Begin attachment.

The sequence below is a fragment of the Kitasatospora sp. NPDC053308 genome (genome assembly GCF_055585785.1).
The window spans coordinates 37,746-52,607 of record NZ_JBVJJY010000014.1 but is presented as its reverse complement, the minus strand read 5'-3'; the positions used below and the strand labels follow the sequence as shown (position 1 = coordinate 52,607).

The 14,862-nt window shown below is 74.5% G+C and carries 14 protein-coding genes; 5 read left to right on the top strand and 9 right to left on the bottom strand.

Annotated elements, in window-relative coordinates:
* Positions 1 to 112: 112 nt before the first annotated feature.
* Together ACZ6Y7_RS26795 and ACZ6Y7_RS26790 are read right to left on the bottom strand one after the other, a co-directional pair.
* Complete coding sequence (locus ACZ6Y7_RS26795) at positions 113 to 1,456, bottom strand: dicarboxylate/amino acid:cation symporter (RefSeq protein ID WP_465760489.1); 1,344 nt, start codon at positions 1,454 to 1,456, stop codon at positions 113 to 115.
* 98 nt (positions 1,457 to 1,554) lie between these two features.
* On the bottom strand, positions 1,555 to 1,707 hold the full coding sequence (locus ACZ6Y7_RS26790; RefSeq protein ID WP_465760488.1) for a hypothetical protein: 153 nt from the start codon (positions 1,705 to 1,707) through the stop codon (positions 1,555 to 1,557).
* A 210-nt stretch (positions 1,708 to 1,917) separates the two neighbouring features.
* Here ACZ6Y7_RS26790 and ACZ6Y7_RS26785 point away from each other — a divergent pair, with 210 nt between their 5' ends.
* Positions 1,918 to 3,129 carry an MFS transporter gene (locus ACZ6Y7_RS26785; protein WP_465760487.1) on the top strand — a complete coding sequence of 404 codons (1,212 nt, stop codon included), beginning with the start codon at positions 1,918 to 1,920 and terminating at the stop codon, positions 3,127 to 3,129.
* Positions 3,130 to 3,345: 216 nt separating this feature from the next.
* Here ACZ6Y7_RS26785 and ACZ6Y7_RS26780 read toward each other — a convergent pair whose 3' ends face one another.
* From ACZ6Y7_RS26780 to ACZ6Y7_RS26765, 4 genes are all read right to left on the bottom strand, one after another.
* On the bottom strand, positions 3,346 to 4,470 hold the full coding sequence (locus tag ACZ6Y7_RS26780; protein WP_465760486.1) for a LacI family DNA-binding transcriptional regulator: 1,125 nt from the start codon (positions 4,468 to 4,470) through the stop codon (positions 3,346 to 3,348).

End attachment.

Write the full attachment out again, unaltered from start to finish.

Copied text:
The sequence below is a fragment of the Kitasatospora sp. NPDC053308 genome (genome assembly GCF_055585785.1).
The window spans coordinates 37,746-52,607 of record NZ_JBVJJY010000014.1 but is presented as its reverse complement, the minus strand read 5'-3'; the positions used below and the strand labels follow the sequence as shown (position 1 = coordinate 52,607).

The 14,862-nt window shown below is 74.5% G+C and carries 14 protein-coding genes; 5 read left to right on the top strand and 9 right to left on the bottom strand.

Annotated elements, in window-relative coordinates:
* Positions 1 to 112: 112 nt before the first annotated feature.
* Together ACZ6Y7_RS26795 and ACZ6Y7_RS26790 are read right to left on the bottom strand one after the other, a co-directional pair.
* Complete coding sequence (locus ACZ6Y7_RS26795) at positions 113 to 1,456, bottom strand: dicarboxylate/amino acid:cation symporter (RefSeq protein ID WP_465760489.1); 1,344 nt, start codon at positions 1,454 to 1,456, stop codon at positions 113 to 115.
* 98 nt (positions 1,457 to 1,554) lie between these two features.
* On the bottom strand, positions 1,555 to 1,707 hold the full coding sequence (locus ACZ6Y7_RS26790; RefSeq protein ID WP_465760488.1) for a hypothetical protein: 153 nt from the start codon (positions 1,705 to 1,707) through the stop codon (positions 1,555 to 1,557).
* A 210-nt stretch (positions 1,708 to 1,917) separates the two neighbouring features.
* Here ACZ6Y7_RS26790 and ACZ6Y7_RS26785 point away from each other — a divergent pair, with 210 nt between their 5' ends.
* Positions 1,918 to 3,129 carry an MFS transporter gene (locus ACZ6Y7_RS26785; protein WP_465760487.1) on the top strand — a complete coding sequence of 404 codons (1,212 nt, stop codon included), beginning with the start codon at positions 1,918 to 1,920 and terminating at the stop codon, positions 3,127 to 3,129.
* Positions 3,130 to 3,345: 216 nt separating this feature from the next.
* Here ACZ6Y7_RS26785 and ACZ6Y7_RS26780 read toward each other — a convergent pair whose 3' ends face one another.
* From ACZ6Y7_RS26780 to ACZ6Y7_RS26765, 4 genes are all read right to left on the bottom strand, one after another.
* On the bottom strand, positions 3,346 to 4,470 hold the full coding sequence (locus tag ACZ6Y7_RS26780; protein WP_465760486.1) for a LacI family DNA-binding transcriptional regulator: 1,125 nt from the start codon (positions 4,468 to 4,470) through the stop codon (positions 3,346 to 3,348).